Thursday, March 21, 2013

The secret thoughts of an unlikely convert

by Rosaria Champagne Butterfield
2012, 150 pages, Paperback

13 words: Post-modern, lesbian activist, university English professor becomes Reformed Christian homeschooling pastor's wife.

Intrigued yet? There is so much to love and so much to learn from this book. One of the biggest lessons is in how God got the attention of this professor. After she wrote an article in the local paper critiquing Promise Keepers she "received so many letters... I kept empty Xerox paper boxes on both sides of my desk, one for hate mail, and one for fan mail." But one of the letters she received wasn't so easy to categorize. It was from a Reformed pastor, and instead of commending or condemning her, it was "a kind, inquiring letter." The pastor wanted to know "how did you arrive at your interpretation? How do you know you are right? Do you believe in God?" The letter concluded by inviting "me to call its author to discuss these ideas more fully." After a week of repeatedly throwing out the letter and then digging it back out of the recycling that's what she did.

As you might expect from an English professor the writing is delightful. She is also no quiet convert, and her pointed questions uncover wonderful Christian truths but also unmask the shallowness and hypocrisy that is such a prevalent part of the Church.

One caution: In the course of her conversion the author is confronted with, and takes on so many different theological issues (adoption, homeschooling, the Regulative Principle, etc.) it's likely readers will find some point on which they disagree. But for a discerning adult, that is a minor issue. And to them this book is highly recommended.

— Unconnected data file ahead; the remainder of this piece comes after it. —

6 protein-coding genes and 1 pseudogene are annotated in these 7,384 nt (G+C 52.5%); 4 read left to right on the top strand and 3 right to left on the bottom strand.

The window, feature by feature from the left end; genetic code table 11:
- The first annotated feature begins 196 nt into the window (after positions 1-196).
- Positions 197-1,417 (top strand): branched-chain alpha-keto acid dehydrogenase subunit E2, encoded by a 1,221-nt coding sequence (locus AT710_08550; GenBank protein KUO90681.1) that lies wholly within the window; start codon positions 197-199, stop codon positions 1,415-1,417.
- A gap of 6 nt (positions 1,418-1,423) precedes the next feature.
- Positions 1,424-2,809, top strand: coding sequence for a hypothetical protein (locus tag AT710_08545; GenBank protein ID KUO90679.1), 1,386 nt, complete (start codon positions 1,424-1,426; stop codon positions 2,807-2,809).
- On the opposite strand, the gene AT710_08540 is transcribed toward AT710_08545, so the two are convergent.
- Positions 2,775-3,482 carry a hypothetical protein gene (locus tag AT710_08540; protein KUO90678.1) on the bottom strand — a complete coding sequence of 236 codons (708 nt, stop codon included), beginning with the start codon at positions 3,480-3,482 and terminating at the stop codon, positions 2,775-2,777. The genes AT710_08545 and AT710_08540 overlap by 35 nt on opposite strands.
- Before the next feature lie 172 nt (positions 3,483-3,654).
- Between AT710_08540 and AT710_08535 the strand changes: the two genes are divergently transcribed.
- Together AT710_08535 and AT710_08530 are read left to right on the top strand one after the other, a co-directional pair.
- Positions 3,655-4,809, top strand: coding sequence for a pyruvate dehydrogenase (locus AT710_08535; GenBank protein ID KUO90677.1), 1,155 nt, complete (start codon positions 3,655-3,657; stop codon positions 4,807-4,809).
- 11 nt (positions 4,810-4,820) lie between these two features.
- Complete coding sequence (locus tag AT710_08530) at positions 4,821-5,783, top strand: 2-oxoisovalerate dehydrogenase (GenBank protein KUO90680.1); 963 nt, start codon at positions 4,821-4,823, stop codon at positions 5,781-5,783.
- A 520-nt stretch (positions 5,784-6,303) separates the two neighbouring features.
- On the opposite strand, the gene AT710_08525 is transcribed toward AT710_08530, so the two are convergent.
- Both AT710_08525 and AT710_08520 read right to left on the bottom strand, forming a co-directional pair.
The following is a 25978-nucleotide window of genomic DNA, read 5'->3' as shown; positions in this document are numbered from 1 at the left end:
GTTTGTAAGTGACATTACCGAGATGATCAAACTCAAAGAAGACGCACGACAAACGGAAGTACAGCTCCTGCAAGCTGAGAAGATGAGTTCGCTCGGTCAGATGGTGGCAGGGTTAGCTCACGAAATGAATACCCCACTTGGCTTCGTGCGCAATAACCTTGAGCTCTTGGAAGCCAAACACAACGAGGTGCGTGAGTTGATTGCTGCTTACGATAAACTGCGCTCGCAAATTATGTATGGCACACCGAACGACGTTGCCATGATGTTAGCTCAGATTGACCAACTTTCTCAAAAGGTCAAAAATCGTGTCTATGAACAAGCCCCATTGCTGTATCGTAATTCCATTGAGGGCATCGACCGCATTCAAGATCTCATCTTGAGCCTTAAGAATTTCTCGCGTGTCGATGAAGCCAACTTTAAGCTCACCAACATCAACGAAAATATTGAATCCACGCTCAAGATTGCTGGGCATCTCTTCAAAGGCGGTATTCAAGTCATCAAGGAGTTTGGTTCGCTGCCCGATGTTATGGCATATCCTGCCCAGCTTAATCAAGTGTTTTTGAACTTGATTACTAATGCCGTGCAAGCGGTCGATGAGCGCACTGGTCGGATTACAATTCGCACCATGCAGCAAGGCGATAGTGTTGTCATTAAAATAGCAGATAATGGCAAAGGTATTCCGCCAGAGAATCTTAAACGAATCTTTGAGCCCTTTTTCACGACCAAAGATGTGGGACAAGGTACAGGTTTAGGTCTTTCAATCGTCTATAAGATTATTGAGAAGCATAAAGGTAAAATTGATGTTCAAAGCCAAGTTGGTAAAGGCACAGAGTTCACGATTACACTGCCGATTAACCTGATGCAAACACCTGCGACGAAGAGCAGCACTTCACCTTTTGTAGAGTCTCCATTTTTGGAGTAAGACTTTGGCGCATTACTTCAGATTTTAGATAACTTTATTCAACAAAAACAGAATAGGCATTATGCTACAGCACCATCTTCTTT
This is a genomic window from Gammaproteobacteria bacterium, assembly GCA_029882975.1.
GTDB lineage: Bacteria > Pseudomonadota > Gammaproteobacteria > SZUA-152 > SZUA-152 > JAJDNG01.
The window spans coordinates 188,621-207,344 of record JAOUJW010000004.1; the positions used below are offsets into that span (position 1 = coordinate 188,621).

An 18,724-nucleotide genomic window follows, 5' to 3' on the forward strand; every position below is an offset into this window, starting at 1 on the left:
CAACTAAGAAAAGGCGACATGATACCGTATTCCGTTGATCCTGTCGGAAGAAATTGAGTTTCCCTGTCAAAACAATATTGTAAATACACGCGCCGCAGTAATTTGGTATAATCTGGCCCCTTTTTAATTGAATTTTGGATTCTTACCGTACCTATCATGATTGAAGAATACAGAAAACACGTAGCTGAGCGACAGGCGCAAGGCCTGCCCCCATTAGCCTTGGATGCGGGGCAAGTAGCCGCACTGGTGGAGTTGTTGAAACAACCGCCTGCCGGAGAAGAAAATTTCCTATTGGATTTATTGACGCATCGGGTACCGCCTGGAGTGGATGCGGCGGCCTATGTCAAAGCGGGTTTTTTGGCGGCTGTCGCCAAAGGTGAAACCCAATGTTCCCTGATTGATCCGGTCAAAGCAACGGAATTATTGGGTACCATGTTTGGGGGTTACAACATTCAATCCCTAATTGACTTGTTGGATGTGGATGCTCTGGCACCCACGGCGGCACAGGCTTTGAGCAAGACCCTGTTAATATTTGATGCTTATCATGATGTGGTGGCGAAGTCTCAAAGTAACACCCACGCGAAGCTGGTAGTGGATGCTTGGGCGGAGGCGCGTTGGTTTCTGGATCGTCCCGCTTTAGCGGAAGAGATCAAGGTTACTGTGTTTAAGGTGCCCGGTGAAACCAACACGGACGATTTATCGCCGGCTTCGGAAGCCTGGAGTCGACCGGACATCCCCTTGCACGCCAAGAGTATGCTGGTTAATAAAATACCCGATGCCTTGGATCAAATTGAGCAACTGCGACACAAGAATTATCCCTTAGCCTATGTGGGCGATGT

1 comment:

  1. A friend - Albert Vanderheide - had a couple of additional thoughts worth considering (his comment didn't work, so I'm posting it):

    There's an element reviewers of this book sofar all seem to overlook: Rosaria’s role with her husband Kent as a foster and as an adoptive parent, 'born' from their discovery she could not produce any 'fruit of the womb'. Do look at that part of the book to see more of the 'fruit' of her transformation and better reflect the image of God. Another element in her book, I find, merits attention, her receiving and granting forgiveness. The book merits group discussion by those raised in the Reformed Christian faith who distance themselves from those with the scars of an ungodly past but fail to see how much they themselves need forgiveness in Christ (awareness of weaknesses is only the beginning, think of ‘our’ sins of commission, omission and the hidden ones of the heart and those of which we are blissfully ignorant). We list the book online at